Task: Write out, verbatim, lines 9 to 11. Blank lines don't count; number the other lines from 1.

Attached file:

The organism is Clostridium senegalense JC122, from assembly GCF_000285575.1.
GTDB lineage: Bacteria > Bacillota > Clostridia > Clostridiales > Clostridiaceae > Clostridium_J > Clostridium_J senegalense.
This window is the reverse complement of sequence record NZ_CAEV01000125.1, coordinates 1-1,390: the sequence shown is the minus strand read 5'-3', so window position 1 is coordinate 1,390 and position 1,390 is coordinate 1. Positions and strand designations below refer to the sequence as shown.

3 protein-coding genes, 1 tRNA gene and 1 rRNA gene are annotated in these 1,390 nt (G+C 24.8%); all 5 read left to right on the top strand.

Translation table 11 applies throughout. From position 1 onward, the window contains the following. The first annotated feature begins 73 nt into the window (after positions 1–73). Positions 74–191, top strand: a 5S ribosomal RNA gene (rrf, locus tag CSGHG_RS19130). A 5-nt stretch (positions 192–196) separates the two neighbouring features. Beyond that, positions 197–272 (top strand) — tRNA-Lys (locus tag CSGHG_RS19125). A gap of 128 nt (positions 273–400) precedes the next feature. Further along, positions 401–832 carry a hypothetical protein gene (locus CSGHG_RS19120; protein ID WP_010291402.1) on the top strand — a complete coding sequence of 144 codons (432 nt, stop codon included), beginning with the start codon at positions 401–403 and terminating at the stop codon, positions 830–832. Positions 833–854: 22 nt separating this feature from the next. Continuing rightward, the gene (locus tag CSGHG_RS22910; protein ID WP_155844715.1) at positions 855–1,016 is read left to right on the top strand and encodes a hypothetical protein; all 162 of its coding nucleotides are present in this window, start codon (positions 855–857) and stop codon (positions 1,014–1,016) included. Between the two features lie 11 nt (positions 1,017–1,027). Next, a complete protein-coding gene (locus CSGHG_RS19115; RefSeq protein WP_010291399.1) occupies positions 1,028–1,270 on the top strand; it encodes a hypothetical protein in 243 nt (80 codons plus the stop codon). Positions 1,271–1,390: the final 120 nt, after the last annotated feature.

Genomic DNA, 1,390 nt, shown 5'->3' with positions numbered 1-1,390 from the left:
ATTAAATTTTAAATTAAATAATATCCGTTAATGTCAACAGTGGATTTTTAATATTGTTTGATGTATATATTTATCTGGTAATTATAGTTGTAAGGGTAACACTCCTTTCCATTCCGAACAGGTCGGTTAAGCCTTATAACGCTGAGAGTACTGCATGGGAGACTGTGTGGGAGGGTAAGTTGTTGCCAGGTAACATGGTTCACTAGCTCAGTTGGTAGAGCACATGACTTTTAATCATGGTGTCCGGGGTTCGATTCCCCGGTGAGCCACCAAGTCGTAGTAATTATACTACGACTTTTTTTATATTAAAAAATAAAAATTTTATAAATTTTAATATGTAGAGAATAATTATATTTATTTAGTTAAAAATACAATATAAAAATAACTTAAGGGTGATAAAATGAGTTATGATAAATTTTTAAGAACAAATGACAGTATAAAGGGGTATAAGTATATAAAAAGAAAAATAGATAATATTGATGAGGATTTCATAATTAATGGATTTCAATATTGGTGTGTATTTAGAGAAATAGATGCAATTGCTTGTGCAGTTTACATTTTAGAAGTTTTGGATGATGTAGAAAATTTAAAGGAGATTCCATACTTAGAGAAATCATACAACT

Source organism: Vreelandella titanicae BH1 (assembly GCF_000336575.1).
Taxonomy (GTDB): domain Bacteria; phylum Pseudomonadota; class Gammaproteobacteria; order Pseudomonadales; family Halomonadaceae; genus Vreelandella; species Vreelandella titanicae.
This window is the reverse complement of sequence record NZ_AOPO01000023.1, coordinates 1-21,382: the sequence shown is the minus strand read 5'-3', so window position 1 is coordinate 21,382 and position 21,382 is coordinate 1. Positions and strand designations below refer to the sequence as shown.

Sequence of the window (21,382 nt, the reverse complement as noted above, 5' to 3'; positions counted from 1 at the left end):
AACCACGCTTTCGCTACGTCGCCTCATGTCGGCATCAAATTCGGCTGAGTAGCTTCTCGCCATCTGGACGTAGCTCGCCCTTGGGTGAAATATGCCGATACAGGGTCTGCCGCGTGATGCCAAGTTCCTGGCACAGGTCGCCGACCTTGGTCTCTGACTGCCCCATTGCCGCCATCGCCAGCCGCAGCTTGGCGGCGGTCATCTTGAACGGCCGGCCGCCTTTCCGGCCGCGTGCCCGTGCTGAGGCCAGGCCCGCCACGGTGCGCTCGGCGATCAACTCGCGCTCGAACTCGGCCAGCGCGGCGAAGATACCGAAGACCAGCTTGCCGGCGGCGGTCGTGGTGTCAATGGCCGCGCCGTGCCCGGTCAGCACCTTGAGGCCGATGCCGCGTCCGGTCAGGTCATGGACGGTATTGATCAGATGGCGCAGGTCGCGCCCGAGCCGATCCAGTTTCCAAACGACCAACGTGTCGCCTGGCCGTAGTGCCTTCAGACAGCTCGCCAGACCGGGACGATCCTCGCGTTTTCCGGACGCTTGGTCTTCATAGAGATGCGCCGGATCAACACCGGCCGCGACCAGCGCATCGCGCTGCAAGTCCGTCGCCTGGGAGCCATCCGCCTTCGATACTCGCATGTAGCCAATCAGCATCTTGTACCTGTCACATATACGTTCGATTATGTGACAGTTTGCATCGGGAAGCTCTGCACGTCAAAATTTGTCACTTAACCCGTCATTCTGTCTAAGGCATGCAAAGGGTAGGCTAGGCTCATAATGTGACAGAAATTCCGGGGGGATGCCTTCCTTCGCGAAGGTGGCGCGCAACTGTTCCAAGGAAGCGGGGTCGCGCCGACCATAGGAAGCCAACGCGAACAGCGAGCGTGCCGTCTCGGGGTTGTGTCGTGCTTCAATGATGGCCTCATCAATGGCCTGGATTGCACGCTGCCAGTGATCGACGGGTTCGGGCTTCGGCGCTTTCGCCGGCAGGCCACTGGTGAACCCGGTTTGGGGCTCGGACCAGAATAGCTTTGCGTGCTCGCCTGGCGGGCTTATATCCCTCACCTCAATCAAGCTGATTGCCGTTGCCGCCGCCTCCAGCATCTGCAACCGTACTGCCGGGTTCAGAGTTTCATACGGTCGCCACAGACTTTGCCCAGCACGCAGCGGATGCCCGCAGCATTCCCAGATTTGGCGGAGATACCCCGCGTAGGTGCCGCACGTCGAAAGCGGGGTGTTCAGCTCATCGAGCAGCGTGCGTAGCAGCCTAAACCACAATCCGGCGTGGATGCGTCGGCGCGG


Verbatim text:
Taxonomy (GTDB): domain Bacteria; phylum Pseudomonadota; class Gammaproteobacteria; order Pseudomonadales; family Halomonadaceae; genus Vreelandella; species Vreelandella titanicae.
This window is the reverse complement of sequence record NZ_AOPO01000023.1, coordinates 1-21,382: the sequence shown is the minus strand read 5'-3', so window position 1 is coordinate 21,382 and position 21,382 is coordinate 1. Positions and strand designations below refer to the sequence as shown.

Sequence of the window (21,382 nt, the reverse complement as noted above, 5' to 3'; positions counted from 1 at the left end):